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Current advances in ocular pharmacology (Proceedings)

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Apr 01, 2008

A. Routes of Administration

1. Topical—most common route of administration

Degree of penetration of topically applied medications depends on integrity of normal defense mechanisms of the eye. Drug absorption is greatly enhanced by ocular inflammation. Medications put in the conjunctival sac can penetrate the cornea, conjunctiva, or be absorbed systemically via the nasolacrimal system. Topical administration is also affected by the vehicle, molecular size of the drug, drug concentration, pH, electrolyte composition, and preservatives.

Corneal epithelium is the main site of resistance to drug penetration. The cornea may be thought of as a fat-water-fat sandwich. As a result, the epithelium and endothelium are relatively impermeable to electrolytes but are readily penetrated by fat-soluble substances. The stroma is readily penetrated by electrolytes but not by fat-soluble substances. Drugs that have the ability to exist in equilibrium in solution as ionized (water soluble; polar) and unionized (lipid soluble; nonpolar) forms are ideal for topical use, i.e., chloramphenicol, fluoroquinolones, alkaloids. Topical administration is used for treatment of eyelids, conjunctiva, corneal, iris, and anterior uvea.

2. Subconjunctival (bulbar conjunctiva)

This technique requires only topical anesthesia and a tuberculin syringe with a 25- or 27-gauge needle. Volumes should not exceed 0.25 ml in cats and dogs and 1.0 ml in horses and cows. Subconjunctival medication reaches the cornea by slowly leaking out of the injection site. Intraocular drug levels are attained by diffusion through the cornea and sclera. Subconjunctival administration is used for diseases of the cornea, anterior, uvea, anterior vitreous, and sclera.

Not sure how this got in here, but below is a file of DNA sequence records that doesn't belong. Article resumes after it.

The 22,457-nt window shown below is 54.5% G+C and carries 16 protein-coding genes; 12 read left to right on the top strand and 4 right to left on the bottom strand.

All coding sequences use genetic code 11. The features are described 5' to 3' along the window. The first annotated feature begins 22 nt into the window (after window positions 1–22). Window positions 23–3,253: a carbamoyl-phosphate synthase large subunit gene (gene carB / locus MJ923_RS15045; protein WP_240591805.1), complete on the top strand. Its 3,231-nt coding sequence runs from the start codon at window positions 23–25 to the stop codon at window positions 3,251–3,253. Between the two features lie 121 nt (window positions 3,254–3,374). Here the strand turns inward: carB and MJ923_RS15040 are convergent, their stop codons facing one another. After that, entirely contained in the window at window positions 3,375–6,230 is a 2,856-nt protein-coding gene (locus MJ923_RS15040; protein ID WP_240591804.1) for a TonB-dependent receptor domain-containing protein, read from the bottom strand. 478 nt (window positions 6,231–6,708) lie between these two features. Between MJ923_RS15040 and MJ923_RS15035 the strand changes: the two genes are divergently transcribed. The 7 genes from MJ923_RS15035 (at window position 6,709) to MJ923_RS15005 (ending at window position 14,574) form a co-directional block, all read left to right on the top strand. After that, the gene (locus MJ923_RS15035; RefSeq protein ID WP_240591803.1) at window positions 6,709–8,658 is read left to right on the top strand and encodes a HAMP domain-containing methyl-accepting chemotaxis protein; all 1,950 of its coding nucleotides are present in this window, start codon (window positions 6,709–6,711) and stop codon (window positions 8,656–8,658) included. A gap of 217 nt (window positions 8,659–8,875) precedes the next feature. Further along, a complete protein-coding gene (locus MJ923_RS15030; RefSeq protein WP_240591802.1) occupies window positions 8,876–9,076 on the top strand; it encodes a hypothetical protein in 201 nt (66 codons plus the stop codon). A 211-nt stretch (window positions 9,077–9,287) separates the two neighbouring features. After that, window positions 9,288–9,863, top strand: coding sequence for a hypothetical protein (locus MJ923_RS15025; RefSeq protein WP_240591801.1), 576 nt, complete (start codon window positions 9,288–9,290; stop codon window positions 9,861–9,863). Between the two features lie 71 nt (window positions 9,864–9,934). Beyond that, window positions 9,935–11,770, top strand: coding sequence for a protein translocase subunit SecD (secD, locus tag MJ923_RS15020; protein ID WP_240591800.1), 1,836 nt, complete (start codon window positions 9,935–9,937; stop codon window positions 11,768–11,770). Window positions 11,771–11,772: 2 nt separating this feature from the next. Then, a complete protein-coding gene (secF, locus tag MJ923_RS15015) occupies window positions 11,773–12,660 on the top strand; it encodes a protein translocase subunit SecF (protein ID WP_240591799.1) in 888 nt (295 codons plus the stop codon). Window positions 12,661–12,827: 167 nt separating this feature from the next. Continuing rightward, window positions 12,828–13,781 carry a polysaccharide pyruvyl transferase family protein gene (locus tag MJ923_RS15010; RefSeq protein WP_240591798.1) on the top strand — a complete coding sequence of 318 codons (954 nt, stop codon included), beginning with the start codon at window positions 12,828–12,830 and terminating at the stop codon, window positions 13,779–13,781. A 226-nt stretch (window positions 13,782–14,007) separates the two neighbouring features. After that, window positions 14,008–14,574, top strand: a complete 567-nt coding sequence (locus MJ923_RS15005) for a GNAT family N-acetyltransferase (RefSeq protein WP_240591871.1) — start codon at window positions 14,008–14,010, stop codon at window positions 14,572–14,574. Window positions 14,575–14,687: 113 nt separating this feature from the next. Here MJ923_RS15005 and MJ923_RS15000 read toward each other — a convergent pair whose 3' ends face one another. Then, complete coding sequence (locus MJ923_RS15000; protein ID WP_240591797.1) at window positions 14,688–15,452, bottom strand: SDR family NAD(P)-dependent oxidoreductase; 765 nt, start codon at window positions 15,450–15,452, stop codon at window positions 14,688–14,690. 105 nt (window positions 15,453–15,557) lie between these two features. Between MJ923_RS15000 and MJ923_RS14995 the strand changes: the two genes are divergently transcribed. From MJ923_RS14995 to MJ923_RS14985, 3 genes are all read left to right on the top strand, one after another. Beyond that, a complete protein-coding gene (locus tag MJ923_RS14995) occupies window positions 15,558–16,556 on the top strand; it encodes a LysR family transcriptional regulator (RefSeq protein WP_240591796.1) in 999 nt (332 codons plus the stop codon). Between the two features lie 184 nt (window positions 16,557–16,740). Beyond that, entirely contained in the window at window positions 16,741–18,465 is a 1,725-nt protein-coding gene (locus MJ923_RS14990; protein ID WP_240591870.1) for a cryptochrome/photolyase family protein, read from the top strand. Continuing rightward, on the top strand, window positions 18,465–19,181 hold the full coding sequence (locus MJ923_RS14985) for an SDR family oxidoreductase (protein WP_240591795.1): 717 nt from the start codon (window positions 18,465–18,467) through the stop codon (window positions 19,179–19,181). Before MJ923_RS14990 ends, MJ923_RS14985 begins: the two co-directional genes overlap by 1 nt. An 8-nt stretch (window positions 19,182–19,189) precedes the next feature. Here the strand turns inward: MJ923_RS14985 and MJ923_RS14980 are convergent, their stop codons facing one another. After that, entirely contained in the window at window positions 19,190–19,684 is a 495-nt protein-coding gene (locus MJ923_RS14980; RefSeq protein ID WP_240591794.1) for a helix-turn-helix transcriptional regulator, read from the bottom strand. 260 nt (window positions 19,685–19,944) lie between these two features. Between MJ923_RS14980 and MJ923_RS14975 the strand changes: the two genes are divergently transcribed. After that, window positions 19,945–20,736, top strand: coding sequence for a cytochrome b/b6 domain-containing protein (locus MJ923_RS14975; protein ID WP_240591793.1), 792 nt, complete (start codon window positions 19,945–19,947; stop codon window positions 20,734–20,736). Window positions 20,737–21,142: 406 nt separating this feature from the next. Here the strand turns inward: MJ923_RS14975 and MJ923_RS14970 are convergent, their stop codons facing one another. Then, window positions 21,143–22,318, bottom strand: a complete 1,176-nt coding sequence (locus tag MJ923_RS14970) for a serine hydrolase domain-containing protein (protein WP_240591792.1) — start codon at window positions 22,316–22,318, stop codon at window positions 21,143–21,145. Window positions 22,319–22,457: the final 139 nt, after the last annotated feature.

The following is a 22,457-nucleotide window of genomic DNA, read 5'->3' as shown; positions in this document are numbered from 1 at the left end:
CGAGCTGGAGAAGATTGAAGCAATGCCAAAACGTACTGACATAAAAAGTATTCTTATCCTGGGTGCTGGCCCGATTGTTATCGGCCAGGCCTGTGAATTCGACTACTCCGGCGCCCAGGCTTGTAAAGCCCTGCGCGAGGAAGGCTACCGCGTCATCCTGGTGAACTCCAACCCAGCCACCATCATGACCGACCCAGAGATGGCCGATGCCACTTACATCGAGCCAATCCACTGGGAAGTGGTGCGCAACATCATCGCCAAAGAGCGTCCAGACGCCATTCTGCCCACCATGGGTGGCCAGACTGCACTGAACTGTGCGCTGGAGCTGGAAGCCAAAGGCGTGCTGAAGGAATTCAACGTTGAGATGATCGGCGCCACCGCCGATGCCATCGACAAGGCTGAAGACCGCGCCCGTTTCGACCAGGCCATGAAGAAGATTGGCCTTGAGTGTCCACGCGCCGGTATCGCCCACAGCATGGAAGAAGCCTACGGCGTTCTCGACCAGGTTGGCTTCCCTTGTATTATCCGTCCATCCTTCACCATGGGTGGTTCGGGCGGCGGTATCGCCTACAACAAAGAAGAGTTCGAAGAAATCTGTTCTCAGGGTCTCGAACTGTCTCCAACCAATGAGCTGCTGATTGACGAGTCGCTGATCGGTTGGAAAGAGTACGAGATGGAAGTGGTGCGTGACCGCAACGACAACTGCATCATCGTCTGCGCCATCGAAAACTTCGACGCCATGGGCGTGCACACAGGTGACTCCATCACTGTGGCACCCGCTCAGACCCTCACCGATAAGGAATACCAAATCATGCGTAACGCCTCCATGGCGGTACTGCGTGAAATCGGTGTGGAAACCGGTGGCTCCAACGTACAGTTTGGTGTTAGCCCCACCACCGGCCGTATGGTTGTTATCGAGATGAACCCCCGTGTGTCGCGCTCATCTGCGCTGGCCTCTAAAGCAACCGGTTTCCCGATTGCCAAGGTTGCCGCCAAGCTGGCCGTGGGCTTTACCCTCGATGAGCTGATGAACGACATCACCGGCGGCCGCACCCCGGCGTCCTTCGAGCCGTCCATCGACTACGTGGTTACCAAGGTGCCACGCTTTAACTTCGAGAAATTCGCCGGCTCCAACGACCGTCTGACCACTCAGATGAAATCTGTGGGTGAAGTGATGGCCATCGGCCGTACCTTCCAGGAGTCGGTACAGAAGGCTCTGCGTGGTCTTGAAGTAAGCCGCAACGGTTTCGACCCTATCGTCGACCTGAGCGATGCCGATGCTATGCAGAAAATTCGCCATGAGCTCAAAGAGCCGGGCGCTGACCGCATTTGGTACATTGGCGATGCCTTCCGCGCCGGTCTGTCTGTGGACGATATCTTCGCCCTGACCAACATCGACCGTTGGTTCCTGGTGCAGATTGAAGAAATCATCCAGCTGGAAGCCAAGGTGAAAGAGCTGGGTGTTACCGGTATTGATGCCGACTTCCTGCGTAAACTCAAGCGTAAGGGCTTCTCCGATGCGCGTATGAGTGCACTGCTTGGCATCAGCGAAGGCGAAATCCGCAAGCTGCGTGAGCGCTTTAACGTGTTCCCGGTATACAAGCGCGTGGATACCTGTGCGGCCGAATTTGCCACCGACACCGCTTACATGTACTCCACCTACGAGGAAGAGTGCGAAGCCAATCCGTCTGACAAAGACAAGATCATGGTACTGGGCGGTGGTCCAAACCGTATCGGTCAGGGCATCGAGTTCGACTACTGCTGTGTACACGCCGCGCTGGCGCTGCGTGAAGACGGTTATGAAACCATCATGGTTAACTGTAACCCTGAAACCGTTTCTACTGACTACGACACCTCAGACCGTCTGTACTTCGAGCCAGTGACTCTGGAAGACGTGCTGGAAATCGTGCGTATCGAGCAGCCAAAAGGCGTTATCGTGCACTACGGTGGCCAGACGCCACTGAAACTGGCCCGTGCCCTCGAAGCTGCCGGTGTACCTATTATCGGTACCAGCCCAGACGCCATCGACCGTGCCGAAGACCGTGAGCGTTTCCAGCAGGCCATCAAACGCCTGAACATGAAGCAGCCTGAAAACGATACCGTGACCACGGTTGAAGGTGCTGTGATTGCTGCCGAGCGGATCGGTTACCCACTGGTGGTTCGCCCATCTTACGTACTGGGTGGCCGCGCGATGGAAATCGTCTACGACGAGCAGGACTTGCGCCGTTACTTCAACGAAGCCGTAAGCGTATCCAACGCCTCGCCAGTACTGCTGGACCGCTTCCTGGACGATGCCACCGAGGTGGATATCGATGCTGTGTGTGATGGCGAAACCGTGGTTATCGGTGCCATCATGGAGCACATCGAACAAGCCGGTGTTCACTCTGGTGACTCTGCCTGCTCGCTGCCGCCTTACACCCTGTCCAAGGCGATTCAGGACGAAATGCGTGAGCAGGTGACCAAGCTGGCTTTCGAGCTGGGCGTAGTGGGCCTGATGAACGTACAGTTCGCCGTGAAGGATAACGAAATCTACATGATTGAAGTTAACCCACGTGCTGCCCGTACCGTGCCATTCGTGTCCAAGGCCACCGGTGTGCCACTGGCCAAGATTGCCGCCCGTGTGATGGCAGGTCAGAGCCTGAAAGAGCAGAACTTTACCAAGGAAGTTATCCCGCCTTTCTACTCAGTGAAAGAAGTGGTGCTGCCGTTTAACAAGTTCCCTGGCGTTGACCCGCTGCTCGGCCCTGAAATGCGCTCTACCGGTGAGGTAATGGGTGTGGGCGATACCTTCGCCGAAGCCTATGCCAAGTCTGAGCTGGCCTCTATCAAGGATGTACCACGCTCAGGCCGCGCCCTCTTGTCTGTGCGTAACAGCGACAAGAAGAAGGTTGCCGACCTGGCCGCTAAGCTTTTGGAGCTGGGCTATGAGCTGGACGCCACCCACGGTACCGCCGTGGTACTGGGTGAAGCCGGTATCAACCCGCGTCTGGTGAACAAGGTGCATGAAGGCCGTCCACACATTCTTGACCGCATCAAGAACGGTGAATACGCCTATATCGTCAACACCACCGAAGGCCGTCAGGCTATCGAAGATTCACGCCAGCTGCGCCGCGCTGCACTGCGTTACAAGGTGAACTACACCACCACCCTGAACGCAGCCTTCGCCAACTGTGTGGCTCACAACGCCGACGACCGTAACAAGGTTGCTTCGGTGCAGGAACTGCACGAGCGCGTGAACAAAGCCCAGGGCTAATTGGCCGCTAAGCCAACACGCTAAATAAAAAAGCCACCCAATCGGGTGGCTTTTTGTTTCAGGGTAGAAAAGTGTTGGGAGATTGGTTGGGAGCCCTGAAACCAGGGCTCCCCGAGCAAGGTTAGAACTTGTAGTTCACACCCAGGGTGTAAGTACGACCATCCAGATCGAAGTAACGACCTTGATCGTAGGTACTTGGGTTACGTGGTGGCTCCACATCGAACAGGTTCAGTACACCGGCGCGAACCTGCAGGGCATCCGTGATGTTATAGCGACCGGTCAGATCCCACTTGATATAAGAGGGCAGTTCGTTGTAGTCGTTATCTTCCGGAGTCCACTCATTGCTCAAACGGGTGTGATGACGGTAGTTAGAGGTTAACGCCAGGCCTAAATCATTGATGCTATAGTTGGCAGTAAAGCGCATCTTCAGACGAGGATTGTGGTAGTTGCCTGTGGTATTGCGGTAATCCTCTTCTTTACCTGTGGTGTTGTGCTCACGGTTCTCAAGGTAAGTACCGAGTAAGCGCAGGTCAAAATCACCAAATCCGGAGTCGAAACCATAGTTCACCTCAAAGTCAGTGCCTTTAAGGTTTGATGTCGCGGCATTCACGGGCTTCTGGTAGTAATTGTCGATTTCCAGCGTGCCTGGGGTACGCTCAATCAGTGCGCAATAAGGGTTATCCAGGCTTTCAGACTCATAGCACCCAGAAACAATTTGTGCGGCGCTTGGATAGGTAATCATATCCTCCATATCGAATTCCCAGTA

3. Intravitreal—used infrequently

Antibiotics and antifungal drugs have been effectively used in microgram dosages. Generally injected at the pars plana for infectious endophthalmitis.

4. Systemic—P.O., I.V., I.M.

Generally do not penetrate the anterior segment of the eye as well as topical or subconjunctival medications. Small molecular weight lipid-soluble drugs may penetrate the blood aqueous barrier. Drug penetration is also markedly increased with ocular inflammation. Systemic administration is required for treatment of diseases of the retina, optic nerve, and vitreous.

B. Mydriatics

Mydriatics cause dilation of the pupil by sympathomimetic or parasympatholytic action.

1. Atropine

Direct acting—parasympatholytic, blocks the response of postganglionic cholinergic receptors to acetylcholine. Cycloplegic (paralyzes ciliary musculature).

Strength—0.5%-4%.

Duration—2-4 x day until mydriasis—then as needed.

Lasts 1-2 weeks—dog.

Lasts 4-6 weeks—horse.

Use. Cycloplegic—uveitis/pain. May cause gut stasis in sensitized horses.

2. Tropicamide (Tropicacyl®)

Synthetic parasympatholytic. Cycloplegic (weak).

Duration—Works in ~ 15-20 minutes. Lasts ~ 2-4 hours.

Use—Diagnostic evaluation.

C. Miotics

Topical administration results in pupillary constriction, ciliary muscle contraction, and increased aqueous outflow.

1. Pilocarpine

Direct acting--cholinergic, mimics acetylcholine.

Strength—0.05% - 4%.

Duration—4 – 6 hours

Use. Glaucoma, KCS limited. Often is topically irritating.

2. Carbachol - Carbostat® 0.01%

Used most commonly as an intracameral injection after cataract surgery to decrease potential intraocular pressure spikes.

3. Latanoprost - Xalatan®

Prostoglandin F 2a analog

Strength—0.005%

Currently drug of choice for treatment (miosis) of glaucoma (increases aqueous outflow).